In-person commencement bill introduced


Courtesy Photo

UNI student and newly elected Representative Carter Nordman introduces new bill that would require in-person spring commencements.


In response to backlash against UNI’s decision to hold spring commencement online, the Commencement Committee (which consists of students, faculty and staff) held an emergency meeting on Tuesday, Feb. 16 in order to discuss possible alternatives to a fully online ceremony.

The committee noted that to hold a safe in-person ceremony, many traditional parts of the ceremony could be eliminated, including the processional, the shaking of President Nook’s hand, the distribution of diploma covers and the platform party or grand marshals. In addition, many faculty members who are typically involved with the ceremony who are at high risk for COVID19 complications would be unlikely to participate.

The UNI-Dome was discussed as a possible venue for the ceremony, as there are no outdoor venues large enough to accommodate the event. Although athletic events have been held in the UNI-Dome, the university has concerns about holding commencement there, as they discussed in a statement for KWWL.

“The total capacity for the UNI-Dome is currently limited to 2,600 people,” the statement reads. “If graduation were moved there, even if we limited each of our graduates to just one spectator, we would already be over capacity. If we split the event into multiple days/times we would still need to limit the number of guests.”

The athletic events held also required extensive COVID19 cautionary procedures that would not be possible to execute for commencement.

“Due to the number of participants, a commencement ceremony requires a larger number of employees to be involved and increases the health risk to our employees,” the statement reads. “As part of NCAA requirements, many of the employees involved in our athletic events are required to follow strict testing and quarantine protocols that we cannot require of other employees. It is not likely that many of our employees will have been vaccinated by the time of commencement.”

Other worries addressed by the committee included concerns that eight to ten thousand people may be brought into Black Hawk County as a result of the ceremony, resulting in the spread of COVID-19 cases. The continually changing regulations from the governor and the CDC may also result in last minute changes to the ceremony. Finally, they discussed how to enforce mask wearing and social distancing, as well as addressing how students may be disappointed with the experience since it will not be normal.

UNI public relations manager Steve Schmadeke emphasized the importance of safety in regard to an in-person ceremony.

“Graduation is the pinnacle of a student’s academic career, and the University of Northern Iowa is incredibly proud and supportive of the accomplishments of our graduates,” Schmadeke said. “As the COVID-19 pandemic continues, we must be mindful of protecting the health of our students, employees and community. A large number of considerations went into the decision, but the foremost goal is keeping students, their families and loved ones safe.”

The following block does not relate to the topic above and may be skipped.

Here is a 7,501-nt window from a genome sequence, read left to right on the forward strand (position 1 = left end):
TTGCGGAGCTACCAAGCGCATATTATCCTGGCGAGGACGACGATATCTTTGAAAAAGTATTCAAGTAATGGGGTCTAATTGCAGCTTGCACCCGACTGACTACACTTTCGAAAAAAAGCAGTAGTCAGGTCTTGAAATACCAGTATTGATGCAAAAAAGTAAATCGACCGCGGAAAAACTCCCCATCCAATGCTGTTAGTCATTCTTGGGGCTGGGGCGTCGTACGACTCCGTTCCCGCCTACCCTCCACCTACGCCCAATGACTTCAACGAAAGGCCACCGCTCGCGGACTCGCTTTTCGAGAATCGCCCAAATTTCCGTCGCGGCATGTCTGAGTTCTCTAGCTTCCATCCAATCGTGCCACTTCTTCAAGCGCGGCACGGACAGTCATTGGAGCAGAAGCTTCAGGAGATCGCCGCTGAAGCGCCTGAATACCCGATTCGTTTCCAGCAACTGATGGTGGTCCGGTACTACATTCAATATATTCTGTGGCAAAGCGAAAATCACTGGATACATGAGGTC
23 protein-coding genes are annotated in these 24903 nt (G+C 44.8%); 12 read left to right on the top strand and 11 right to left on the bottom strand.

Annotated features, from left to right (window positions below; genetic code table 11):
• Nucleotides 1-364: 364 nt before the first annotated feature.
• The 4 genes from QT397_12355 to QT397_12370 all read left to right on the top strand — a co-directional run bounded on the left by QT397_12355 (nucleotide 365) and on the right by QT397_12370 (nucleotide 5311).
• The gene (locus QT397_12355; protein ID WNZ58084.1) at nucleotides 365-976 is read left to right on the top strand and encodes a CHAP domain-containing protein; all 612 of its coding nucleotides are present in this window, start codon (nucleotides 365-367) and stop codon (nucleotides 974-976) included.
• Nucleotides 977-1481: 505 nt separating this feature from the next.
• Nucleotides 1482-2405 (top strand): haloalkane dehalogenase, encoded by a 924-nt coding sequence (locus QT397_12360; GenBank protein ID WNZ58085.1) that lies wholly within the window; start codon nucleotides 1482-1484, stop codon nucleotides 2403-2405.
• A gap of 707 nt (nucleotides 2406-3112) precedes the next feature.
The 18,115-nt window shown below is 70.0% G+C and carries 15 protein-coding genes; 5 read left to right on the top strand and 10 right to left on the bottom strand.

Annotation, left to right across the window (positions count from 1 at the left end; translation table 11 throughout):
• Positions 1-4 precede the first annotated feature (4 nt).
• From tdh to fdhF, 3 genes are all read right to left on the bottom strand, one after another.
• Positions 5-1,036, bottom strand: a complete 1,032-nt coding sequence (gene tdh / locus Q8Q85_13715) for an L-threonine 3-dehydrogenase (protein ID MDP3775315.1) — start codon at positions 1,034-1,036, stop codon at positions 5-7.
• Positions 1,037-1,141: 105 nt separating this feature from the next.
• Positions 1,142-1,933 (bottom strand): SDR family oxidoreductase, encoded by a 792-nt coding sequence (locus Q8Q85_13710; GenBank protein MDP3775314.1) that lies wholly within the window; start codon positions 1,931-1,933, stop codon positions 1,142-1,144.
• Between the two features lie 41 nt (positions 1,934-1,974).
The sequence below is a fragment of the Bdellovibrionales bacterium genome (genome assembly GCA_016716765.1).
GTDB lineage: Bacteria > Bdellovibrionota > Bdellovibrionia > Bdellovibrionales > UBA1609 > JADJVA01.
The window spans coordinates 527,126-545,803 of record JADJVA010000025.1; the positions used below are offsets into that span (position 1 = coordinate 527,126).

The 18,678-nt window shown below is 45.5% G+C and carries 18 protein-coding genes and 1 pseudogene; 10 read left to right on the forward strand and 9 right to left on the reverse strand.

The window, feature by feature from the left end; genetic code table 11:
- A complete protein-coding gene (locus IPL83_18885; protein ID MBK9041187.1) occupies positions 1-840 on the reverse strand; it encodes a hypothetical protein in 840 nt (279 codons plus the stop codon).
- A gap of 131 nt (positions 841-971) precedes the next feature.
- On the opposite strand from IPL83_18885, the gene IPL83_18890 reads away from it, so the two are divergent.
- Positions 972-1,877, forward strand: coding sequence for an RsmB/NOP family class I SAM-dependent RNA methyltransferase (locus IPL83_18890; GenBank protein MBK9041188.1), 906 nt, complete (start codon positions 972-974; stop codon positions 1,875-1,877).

Although no final decision has been made by the committee, a new bill introduced at the Iowa state legislature by newly elected Representative Carter Nordman (a UNI student) would require Iowa’s three Regent universities to have in-person spring commencements and allow at least two guests per graduate to attend the ceremony.

“What prompted me was the concerns and the frustrations with a lot of the students not only at the University of Northern Iowa, but at Iowa and Iowa State as well,” Nordman said. “I wanted to write the bill in order to ensure that they felt they were being heard, and that their frustrations were being understood and well taken.”

Nordman believes graduating classes can have in-person ceremonies while also maintaining COVID-19 regulations.

“These students have made tremendous sacrifices in this pandemic already, and with that I don’t think a PowerPoint presentation does them justice,” Nordman said. “At the end of the day, I believe that if (commencement) can be done in a safe and effective manner, they deserve that opportunity. That opportunity they only get to do once in their life.” Nordman met with UNI President Nook on Thursday, Feb. 18 to discuss spring commencement.

“I think the university is trying their best to accommodate every side that they can, while ensuring the safety of their students, faculty, staff and guests,” Nordman said. “We may have disagreements on how that should be conducted, but I do commend President Nook for taking the time to meet and listen to all sides of this issue.”

A petition asking the university to reconsider an in-person commencement ceremony created by senior digital communications major Mili Saliu has received over 2,000 signatures. Saliu has scheduled a meeting with the provost on Feb. 26 in order to discuss spring commencement further.

For more information, students can reach out to the Office of University Relations at [email protected].